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‘This is a very challenging vintage’: wet weather delays B.C. wine grape harvest

Environment Canada said 61 millimetres of precipitation fell in Penticton, B.C., in September, compared to the monthly average of 24.6 millimetres.
Environment Canada said 61 millimetres of precipitation fell in Penticton, B.C., in September, compared to the monthly average of 24.6 millimetres. Gordon King/Yakima Herald-Republic via AP, file

More than double the amount of average rainfall recorded in the South Okanagan last month has washed away winemaker’s hopes of a perfect vintage.

Environment Canada said 61 millimetres of precipitation fell in Penticton, B.C., in September, compared to the monthly average of 24.6 millimetres. It was the sixth wettest September in more than a century.

“Pretty much the worst time to have rain,” said John Bayley, vineyard manager at Blasted Church and president of the B.C. Grapegrowers’ Association.

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The wine harvest runs from late August/early September to November for some varietals and the deluge of prolonged rainfall challenged winemakers and viticulturists.

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In Vernon, 47.8 millimeters of rain fell in September, compared to the monthly average of  37.3 millimetres. Kelowna recorded 40.8 millimeters of rain compared to the normal amount of 32.4 millimetres.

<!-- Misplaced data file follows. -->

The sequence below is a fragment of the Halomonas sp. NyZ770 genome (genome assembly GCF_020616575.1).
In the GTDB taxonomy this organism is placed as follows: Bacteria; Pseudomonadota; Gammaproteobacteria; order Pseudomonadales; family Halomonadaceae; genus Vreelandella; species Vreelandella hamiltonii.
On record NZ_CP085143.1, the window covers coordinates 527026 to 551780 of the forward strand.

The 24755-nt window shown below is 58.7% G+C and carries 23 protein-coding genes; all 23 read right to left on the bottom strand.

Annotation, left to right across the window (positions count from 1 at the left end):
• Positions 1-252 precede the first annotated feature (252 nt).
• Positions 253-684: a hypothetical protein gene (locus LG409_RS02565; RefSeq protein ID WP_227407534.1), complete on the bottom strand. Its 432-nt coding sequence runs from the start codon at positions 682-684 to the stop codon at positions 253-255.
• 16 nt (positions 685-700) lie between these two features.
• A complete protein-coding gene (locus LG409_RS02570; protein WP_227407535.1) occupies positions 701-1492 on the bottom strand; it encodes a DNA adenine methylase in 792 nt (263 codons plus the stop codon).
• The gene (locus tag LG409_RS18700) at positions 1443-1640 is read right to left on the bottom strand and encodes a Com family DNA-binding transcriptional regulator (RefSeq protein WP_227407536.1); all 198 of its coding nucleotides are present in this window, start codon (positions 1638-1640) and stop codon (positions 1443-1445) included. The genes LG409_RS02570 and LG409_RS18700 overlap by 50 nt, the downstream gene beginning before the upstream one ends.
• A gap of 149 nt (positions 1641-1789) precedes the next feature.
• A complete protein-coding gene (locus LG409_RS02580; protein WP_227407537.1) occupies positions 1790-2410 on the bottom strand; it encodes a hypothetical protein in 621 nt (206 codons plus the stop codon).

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“The first week of September was pretty nice and then the rain turned on and it didn’t stop until recently,” Bayley said. “That slows down the maturity process and also introduces a strong risk of mildew and rot.”

The cool, wet weather delayed the ripening process of the wine grape, lowering sugar and alcohol content in some cases.

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“What we really saw happen, probably most significantly for our whites, is the sugar, how it would normally increase, it was a lot slower this year and inevitably with rain and with mildew we had to do a few earlier picks,” Bayley said.

Two significant frost events also created some difficulties for grape growers.

“The leaves in the canopies die because of the frost and so they fall off. The maturity process for the reds just stops because it loses the powerhouse which is the leaves,” he said.

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And while temperatures dropped, it wasn’t cold enough to produce ice wine.

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“It wasn’t an ice wine freeze so it unfortunately wasn’t good in that way,” Bayley said.

In addition to the rain and frost, Bayley said he noticed an increase in bird populations posing a risk to the vines and provoking rot.

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Despite the challenges, Bayley said the Okanagan did not experience thick smoke or extreme heat as in previous years, so he is optimistic winemakers can still produce a quality wine this season.

“We’re going to see more balanced alcohol, some really beautiful acids, we’re going to get some really good wines,” he said.

“I think overall though, this is a very challenging vintage for viticulturists and winemakers alike,” Bayley added.

“By no means is it going to be our best vintage ever.”

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